The Court of Appeals would reverse. In this instance, the power of attorney specifically authorized Bobby Dukes, on Doris’ behalf, to enter into commercial agreements. As such, Doris had implicitly given to Bobby authority to on her enter into an agreement to arbitrate. In connection there with, the Court of Appeal cited the Restatement (Third) of Agency § 2.02(1), it providing:
An agent has actual authority to take action designated or implied in the principal's manifestations to the agent and acts necessary or incidental to achieving the principal's objectives, as the agent reasonably understand the principal's manifestations and objectives when the agent determines how to act.
Plaintiff in Civil Rights Act Action Refused to take “Yes” for an Answer
A recent decision of the Kentucky Court of Appeals reviews and rejects the plaintiff’s claims of violation of the Kentucky Civil Rights Act when the employer did everything possible to address the alleged improper conduct and never took any negative action against the plaintiff. In effect she refused to take “Yes” for an answer. Ransom v. B.F. South, Inc., No. 2013-CA-001340-MR (Ky. App. Feb. 6, 2015).
Ransom, an employee of a Wendy’s restaurant operated by B.F. South, Inc., was undergoing (the opinion is not specific as to where Ranson was in the process) sex reassignment surgery. In the summer of 2011 another employee, T.J., made some inappropriate comments regarding Ranson to one or more other employees. Word of these comments got back to Ranson, and she went to her manager. The district manager then met with Ranson, T.J. and the store manager. Thereafter Ranson and T.J. were never scheduled to work the same shift, and shortly thereafter T.J. was transferred to another store. The store manager also met with the other employees and put a stop to their discussion of the topic.
Eventually Ranson would bring suit alleging violation by B.F. South of the hostile work environment/sexual harassment provisions of KRS 344.040 and the retaliation/wrongful discharge provisions of the same law. All claims were dismissed on summary judgment, and this appeal followed. The Court of Appeals would affirm the trial court’s dismissal of the action.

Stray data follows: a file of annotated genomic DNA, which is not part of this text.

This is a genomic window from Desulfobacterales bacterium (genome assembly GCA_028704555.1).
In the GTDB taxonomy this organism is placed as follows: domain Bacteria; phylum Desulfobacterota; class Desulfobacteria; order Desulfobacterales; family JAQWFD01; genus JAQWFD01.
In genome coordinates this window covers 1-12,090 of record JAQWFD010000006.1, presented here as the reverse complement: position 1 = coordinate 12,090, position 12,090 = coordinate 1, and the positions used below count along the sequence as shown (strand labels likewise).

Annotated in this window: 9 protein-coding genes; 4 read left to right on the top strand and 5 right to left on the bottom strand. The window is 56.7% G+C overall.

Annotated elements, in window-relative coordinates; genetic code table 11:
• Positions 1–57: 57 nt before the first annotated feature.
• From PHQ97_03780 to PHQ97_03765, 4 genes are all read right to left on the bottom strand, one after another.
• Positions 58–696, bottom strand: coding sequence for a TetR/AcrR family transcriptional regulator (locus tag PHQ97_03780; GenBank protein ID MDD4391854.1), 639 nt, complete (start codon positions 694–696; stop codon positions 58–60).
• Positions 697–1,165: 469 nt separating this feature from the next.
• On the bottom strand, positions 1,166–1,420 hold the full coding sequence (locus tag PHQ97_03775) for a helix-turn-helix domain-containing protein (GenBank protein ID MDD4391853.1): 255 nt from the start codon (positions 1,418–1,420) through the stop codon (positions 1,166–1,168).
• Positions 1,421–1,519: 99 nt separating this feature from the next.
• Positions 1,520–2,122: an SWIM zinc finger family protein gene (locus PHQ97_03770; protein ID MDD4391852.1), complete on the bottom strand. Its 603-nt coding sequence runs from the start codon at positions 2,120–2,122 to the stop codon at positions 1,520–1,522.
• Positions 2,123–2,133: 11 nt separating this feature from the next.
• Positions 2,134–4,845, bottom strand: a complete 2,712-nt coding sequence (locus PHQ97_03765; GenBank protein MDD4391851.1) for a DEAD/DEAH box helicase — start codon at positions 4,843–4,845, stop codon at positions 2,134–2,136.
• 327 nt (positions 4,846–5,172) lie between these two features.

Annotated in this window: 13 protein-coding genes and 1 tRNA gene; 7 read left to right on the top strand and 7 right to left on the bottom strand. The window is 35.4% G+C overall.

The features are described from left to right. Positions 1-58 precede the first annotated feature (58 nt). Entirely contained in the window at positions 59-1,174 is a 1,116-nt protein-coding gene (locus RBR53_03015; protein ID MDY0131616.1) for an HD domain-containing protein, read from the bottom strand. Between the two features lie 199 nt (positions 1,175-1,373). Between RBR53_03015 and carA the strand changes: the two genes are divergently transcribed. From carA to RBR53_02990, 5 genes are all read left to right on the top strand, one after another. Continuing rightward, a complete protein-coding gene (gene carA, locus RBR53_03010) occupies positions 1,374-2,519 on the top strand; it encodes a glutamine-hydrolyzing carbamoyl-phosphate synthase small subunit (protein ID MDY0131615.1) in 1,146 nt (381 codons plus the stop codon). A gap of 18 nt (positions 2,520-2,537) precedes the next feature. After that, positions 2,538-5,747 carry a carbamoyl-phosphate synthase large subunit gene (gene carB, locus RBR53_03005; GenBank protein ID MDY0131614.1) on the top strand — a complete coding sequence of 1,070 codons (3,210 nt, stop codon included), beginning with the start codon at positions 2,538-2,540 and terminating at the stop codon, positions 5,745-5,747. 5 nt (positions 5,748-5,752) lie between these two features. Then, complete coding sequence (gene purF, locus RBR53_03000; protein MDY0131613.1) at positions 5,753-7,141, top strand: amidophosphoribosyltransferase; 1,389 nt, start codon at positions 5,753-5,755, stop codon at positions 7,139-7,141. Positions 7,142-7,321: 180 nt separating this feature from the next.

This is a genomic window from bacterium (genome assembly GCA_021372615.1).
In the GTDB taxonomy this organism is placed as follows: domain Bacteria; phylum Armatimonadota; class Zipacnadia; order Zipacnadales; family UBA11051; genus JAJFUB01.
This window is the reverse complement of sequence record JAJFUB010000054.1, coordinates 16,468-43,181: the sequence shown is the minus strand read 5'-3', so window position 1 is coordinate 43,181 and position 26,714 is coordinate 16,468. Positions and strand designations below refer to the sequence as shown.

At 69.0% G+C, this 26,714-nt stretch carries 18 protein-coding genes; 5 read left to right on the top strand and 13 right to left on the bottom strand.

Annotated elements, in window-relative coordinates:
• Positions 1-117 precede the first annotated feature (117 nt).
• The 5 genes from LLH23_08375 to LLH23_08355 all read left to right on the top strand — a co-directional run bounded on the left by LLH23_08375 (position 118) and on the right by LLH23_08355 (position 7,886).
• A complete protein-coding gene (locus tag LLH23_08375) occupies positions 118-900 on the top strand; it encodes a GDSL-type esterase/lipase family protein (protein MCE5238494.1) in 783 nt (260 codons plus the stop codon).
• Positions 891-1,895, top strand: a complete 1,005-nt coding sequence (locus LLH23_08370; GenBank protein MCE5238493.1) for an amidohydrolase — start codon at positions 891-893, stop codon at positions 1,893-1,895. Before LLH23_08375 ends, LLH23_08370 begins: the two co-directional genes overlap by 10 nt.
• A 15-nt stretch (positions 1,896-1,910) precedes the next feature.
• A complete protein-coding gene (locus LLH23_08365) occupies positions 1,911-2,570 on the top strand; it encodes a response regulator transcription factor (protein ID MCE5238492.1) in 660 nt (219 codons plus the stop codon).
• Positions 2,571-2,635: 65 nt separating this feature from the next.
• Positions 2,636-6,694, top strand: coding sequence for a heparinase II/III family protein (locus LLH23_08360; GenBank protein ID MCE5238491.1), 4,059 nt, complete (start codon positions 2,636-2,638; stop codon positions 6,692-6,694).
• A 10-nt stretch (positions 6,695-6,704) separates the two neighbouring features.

As for the claim of hostile work environment, “Ranson failed to make the requisite showing that the alleged conduct rose to the level of actionable harassment,” i.e., that it be “sufficiently severe or pervasive ‘to alter the conditions of (the victim’s) employment and create an abusive working environment.” Slip op. at 5-6 (citations omitted). In this case Ranson acknowledged that after T.J.’s comments “no one at Wendy’s has made any offensive comments about her gender.” The company had undertaken extensive efforts to prevent further inappropriate induct once it learned of it. Ranson as well testified in her deposition that the store manager and other employees “have been, and continue to be, supportive of her.” Slip op. at 7. On those basis there was no either objective or subjective basis for finding a hostile work environment.
As for the claim of retaliation, the demotion at issue took place prior to her complaints as to T.J.’s conduct, and that after the complaint was filed she received a promotion to team leader and with that a raise. Further, it was only after she filed her suit against B.F. South and had been deposed that she voluntarily quit. “Ransom was never terminated by Wendy’s.” Slip op. at 9. Ergo, Wendy’s never took any adverse action against Ranson. As such there could be no claim of retaliation.
Stettenbenz v. Butch’s Rod Shop, Inc. Ordered Not To Be Published
Stettenbenz v. Butch’s Rod Shop LLC, 2013 WL 4779862 (Ky. App. Sept. 6, 2013) the Court of Appeals addressed the standard required to award expectancy damages with respect to a breach of contract action while also rejecting rejecting a suggestion that the veil of the corporate debtor should be pierced. The opinion, which is reviewed HERE IS A LINK, was designated as “Not To Be Published.”
On February 11, 2015, the Kentucky Supreme Court denied a motion for discretionary review. In addition, and I’m not sure as to why this was done as it appears to have been redundant, the Supreme Court ordered that the Court of Appeal’s decision not be published.